Out & About: Bradford singalongs remind participants that everyone can sing
Published: 02-09-2024 8:01 PM
Modified: 02-12-2024 11:42 AM
BRADFORD, Vt. — Before leading the first Bradford Bringalong Singalong, Mallory Graham was admittedly a little terrified.
Graham plays roughly 150 shows a year along with her partner, Scott Tyler, as part of the folk duo The Rough & Tumble. But the singalongs were different.
“We were so nervous for the first one because it’s just different and as much as we said, ‘Hey, this is a singalong,’ there was still this weird fear of, ‘What if we’re there and nobody sings along?’ ” Graham said in a February phone interview.
As it turned out, the duo had nothing to fear. After leading a series of vocal warm-up exercises including scales, the dozens who gathered at Bradford Academy this past November night was ready to go.
“Once we got to the first song, everybody was on board,” Graham, of Haverhill, said. “Everybody just seemed to jump right in.”
That’s been the norm since the monthly Bringalong Singalongs launched last fall. The free events — funded through a grant from the Vermont Community Foundation — are a joint project that involves the Bradford Parks and Recreation Department, musician Jennifer Grossi’s group, project jelinora, and The Rough & Tumble. The next gathering is scheduled to take place at 5:45 p.m. on Thursday, Feb. 15. Following the roughly hour-long singalong, which will be led by Rose Ayala, participants are welcome to bring food and gather for an informal potluck. Lyrics are projected on a screen in the auditorium so that everyone can follow along.
“The feeling of the event is pretty informal and joyful,” Grossi, of Bradford, Vt., said in a January phone interview. Grossi organized the town’s Summer Street Music Series from 2011 to 2020. “I get the sense that the time is right for singing along, culturally,” she said, adding that coming out of the COVID-19 pandemic people have been searching for more connection with their community, and music can provide that.
Each gathering begins and ends with a song The Rough & Tumble wrote especially for the Bringalong Singalongs. The chorus, in part, is: “When we sing (When we sing) When we sing/ I’m with my neighbor and my neighbor’s with me.”
That community aspect appeals to musicians and attendees alike. Steve and Kate Davie, of Ryegate, Vt., have attended two of the singalongs and, along with the rest of their band, will be leading the one scheduled for March 21.
“I think one of the strengths of it is every time we go there there’s people that we know and … people that we don’t know,” Kate Davie said in a phone interview. “I think they’re getting a really lovely mix of people. In this day and age, any time you can get people of different backgrounds and social spheres to get together that’s a real plus.”
The couple, along with Heather Alger, Nick Anzalone and Stuart Corso, perform as part of the band Fifth Business. The flexibility artists have to make the singalongs their own in terms of genre and style appeals to them.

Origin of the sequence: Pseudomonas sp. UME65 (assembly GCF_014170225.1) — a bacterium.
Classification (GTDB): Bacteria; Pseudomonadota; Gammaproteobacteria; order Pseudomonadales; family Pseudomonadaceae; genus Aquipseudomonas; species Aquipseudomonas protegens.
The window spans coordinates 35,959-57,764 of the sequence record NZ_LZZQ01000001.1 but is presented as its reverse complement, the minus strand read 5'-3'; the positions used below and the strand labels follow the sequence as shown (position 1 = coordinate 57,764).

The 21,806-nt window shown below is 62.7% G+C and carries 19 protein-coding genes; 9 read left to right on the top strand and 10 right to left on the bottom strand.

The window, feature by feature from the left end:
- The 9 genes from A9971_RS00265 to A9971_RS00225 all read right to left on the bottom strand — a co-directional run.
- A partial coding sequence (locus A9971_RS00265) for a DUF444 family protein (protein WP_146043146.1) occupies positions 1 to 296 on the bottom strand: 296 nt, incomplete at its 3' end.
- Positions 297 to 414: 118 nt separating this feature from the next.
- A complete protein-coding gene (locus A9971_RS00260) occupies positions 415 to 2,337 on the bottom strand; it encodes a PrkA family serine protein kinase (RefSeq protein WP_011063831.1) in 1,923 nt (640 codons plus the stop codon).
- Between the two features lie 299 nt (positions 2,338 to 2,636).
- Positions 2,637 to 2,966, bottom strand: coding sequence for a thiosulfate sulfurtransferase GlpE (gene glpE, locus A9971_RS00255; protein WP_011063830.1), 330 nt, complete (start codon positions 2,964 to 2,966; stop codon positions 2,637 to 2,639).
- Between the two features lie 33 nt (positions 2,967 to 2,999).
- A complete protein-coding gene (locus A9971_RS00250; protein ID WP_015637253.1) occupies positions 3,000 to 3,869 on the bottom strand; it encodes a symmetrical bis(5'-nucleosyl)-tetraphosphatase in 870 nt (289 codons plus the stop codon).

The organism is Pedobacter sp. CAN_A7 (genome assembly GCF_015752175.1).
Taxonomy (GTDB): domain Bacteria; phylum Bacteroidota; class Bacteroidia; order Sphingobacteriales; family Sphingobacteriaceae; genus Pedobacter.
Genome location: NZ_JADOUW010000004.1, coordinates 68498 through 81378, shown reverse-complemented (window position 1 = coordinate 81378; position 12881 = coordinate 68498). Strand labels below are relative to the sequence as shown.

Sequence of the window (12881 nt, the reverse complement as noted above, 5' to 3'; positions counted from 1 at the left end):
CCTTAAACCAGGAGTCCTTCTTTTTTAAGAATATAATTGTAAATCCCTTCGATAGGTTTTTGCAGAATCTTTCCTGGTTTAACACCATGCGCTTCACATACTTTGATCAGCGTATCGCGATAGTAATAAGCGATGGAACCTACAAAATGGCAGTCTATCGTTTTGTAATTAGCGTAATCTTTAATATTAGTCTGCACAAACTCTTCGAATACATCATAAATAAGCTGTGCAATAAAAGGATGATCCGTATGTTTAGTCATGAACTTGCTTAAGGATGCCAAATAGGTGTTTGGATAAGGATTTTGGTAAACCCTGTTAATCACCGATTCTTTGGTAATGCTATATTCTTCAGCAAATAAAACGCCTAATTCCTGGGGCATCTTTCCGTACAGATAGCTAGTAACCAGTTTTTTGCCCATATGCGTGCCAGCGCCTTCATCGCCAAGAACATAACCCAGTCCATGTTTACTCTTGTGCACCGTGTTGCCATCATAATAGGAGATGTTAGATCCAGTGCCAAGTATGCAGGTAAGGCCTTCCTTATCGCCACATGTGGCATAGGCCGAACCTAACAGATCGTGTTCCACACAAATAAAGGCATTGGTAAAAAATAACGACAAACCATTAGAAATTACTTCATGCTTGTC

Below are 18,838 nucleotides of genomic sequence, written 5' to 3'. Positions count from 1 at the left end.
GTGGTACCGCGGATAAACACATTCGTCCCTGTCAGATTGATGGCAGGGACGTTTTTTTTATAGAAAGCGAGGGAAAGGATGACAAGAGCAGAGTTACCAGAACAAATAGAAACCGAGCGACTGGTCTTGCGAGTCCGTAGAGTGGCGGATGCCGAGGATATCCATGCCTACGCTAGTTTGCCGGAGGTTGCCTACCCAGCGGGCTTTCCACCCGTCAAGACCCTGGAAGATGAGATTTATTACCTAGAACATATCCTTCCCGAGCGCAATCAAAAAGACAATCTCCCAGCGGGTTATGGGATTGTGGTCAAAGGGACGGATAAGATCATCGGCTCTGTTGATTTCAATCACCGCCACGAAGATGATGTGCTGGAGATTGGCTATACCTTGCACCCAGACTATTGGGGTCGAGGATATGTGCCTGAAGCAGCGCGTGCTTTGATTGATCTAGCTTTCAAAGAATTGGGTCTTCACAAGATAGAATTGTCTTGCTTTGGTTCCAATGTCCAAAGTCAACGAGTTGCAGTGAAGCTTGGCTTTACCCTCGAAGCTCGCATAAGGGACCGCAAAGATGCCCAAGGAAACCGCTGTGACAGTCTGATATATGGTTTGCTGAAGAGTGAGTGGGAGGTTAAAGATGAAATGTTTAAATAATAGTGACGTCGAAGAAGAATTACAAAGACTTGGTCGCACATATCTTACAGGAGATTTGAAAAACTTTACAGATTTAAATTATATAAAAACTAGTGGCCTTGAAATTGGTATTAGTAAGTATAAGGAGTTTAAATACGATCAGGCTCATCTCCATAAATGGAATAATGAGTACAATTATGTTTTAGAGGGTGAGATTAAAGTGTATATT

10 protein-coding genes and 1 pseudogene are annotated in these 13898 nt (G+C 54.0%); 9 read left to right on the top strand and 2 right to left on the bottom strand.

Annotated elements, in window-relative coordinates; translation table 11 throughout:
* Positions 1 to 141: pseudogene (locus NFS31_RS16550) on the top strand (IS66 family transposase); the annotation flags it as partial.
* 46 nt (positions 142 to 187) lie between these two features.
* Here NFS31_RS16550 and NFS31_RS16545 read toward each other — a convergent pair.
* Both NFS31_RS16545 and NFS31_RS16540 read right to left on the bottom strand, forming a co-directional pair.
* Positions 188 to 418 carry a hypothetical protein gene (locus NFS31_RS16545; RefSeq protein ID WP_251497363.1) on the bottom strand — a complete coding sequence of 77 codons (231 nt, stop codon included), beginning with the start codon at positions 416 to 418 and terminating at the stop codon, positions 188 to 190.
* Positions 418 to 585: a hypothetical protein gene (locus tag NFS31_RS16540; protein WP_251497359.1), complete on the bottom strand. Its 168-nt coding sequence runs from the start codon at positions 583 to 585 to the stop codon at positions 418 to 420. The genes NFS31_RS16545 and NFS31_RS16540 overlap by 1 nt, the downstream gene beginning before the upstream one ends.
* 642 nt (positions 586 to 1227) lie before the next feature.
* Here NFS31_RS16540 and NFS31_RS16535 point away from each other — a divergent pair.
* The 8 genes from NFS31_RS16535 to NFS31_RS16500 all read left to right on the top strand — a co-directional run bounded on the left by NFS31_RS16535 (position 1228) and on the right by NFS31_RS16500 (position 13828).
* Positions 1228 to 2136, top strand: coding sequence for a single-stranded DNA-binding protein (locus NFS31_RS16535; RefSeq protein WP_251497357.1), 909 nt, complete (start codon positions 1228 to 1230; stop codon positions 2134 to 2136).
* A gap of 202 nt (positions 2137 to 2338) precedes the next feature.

“We tend toward traditional and more British than American, a little Celtic fringe thrown in there,” Kate Davie said. She described some of their pieces as “sea shanties and things that Englishmen can sing when they’re drunk.”
When Grossi asked them if they’d be interested in leading an event, they quickly signed on.
“As far as I’m concerned, singing with other people is a peak human experience,” Kate Davie said.
Davie felt that way during January’s singalong, which was led by Thomas Chapin, a music teacher at Waits River Valley School in East Corinth. Among the songs he included were the ’80s hits “Eye of the Tiger” by the band Survivor and “I’m Gonna Be (500 Miles)” by The Proclaimers.
“It was just really, really fun to sing the ‘Eye of the Tiger’ together as loud as I could with other people, not just in the privacy of my car,” Davie said.
Like the Davies, Chapin was approached by Grossi to lead a session. As a teacher, he has noticed that children start off enthusiastic to sing, but around fifth or sixth grade they start to have fears about singing in public.
“We all grow up with a natural ability and desire to sing, but many of us lose it somewhere along the way,” Chapin wrote in an email. “By providing a safe and welcoming environment for people of all ages, events like the Bringalong Singalongs can help remind us that singing does not have to be scary and that it’s never too late to become a singer again.”
For more information about the Bradford Bringalong Singalongs, visit Facebook: “Bradford Bringalong Singalong.” Liz Sauchelli can be reached at email@example.com or 603-727-3221.
CORRECTION: Heather Alger, Nick Anzalone and Stuart Corso — along with Kate and Steve Davie —are part of the band Fifth Business. All band members will lead a session of the Bradford Bringalong Singalong scheduled for March 21. A previous version of this column was unclear about which members of the band would be present.